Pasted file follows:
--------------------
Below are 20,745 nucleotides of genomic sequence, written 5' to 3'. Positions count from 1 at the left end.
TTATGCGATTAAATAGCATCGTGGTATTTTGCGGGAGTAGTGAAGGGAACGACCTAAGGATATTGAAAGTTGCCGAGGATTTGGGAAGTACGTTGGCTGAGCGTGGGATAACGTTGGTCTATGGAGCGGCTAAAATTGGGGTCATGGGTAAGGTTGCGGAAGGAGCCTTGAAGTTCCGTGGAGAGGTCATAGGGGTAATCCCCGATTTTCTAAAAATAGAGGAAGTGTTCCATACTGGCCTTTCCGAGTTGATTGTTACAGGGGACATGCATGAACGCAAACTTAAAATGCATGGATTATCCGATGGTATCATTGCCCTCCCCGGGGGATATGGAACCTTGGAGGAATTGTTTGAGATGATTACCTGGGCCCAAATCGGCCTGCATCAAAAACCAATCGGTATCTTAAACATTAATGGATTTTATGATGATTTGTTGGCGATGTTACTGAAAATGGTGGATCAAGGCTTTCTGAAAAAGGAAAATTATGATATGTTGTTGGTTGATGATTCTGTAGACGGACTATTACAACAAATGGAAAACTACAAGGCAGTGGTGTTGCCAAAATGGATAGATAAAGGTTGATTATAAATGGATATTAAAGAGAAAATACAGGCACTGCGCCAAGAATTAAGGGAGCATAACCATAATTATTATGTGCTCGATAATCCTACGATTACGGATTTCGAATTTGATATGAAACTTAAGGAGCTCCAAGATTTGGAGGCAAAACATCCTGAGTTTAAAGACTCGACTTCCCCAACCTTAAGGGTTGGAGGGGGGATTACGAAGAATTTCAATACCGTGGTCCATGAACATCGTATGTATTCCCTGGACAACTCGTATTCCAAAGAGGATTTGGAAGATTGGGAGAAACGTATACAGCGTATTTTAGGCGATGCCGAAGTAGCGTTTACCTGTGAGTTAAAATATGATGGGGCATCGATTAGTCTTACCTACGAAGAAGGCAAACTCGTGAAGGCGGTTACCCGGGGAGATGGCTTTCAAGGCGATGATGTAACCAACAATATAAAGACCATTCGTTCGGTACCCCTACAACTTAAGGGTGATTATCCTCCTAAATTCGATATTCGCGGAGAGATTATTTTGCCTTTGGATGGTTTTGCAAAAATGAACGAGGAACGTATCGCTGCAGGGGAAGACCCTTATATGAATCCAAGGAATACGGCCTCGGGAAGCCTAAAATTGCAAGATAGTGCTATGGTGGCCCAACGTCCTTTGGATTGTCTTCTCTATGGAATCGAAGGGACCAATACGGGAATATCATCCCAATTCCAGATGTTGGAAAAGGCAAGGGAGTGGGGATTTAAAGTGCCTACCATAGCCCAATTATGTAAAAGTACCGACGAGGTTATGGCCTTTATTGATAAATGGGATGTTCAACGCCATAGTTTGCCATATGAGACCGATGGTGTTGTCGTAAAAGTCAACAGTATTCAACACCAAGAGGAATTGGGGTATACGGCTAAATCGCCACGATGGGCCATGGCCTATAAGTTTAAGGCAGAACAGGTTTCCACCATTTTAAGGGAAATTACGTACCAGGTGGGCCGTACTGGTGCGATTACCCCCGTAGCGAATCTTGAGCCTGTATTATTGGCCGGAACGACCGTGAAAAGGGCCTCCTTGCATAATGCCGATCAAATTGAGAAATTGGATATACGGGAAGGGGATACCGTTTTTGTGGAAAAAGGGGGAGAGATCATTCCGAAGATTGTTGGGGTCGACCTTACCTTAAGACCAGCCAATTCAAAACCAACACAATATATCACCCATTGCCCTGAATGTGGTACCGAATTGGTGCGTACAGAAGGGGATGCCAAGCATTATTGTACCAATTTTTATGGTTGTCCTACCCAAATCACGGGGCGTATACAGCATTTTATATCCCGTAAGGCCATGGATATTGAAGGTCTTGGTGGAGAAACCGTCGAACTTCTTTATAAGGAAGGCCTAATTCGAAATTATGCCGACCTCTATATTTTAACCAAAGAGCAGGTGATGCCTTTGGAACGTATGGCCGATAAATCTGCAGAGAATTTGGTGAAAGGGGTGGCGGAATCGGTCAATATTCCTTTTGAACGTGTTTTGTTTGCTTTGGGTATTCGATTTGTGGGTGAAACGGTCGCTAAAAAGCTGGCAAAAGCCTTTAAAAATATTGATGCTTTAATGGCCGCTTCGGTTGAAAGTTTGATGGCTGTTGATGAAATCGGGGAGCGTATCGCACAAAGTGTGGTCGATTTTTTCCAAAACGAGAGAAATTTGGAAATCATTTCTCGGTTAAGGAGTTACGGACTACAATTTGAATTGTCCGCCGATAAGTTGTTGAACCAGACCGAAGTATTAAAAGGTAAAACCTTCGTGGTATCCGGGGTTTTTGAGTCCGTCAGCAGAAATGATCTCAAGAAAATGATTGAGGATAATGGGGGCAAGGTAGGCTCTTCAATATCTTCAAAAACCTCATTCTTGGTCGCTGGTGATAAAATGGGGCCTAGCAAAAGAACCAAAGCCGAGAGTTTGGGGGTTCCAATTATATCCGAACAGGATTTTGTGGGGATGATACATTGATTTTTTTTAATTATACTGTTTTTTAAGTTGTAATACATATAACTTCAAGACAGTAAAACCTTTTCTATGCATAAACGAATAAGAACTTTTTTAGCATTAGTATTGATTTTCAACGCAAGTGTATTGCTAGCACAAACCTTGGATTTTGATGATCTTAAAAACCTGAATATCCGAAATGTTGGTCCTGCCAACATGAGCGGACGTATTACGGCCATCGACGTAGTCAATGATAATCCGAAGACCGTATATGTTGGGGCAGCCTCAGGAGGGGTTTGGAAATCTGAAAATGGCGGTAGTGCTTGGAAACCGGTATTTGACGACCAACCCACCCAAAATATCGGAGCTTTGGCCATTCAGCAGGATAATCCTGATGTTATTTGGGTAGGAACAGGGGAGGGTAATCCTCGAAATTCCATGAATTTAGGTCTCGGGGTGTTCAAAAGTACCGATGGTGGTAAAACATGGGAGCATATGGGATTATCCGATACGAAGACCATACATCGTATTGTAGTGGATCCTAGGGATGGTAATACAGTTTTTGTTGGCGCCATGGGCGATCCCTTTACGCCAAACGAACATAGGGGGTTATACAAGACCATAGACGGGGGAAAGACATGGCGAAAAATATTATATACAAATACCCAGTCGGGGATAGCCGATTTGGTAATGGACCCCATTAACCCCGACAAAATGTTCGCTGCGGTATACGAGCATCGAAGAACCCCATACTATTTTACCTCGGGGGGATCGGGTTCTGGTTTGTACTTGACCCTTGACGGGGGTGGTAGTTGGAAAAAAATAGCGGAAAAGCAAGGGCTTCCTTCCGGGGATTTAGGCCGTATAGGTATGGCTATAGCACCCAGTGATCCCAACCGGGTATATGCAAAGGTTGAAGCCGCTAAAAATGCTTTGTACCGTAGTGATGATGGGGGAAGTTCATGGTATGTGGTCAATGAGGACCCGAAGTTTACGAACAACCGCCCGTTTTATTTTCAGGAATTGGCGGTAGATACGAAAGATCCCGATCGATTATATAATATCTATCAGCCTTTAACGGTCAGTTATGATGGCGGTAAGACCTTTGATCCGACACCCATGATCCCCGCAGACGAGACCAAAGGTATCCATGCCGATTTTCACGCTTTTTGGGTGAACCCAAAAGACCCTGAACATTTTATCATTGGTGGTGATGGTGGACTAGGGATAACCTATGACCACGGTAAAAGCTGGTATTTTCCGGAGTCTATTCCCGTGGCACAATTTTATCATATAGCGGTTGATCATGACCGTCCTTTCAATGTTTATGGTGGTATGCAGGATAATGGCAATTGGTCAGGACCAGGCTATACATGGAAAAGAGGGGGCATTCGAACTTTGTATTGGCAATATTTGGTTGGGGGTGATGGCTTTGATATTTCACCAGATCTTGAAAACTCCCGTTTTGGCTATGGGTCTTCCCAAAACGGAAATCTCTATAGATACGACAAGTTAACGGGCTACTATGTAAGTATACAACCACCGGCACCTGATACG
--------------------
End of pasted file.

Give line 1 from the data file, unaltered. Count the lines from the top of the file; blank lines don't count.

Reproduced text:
Below are 20,745 nucleotides of genomic sequence, written 5' to 3'. Positions count from 1 at the left end.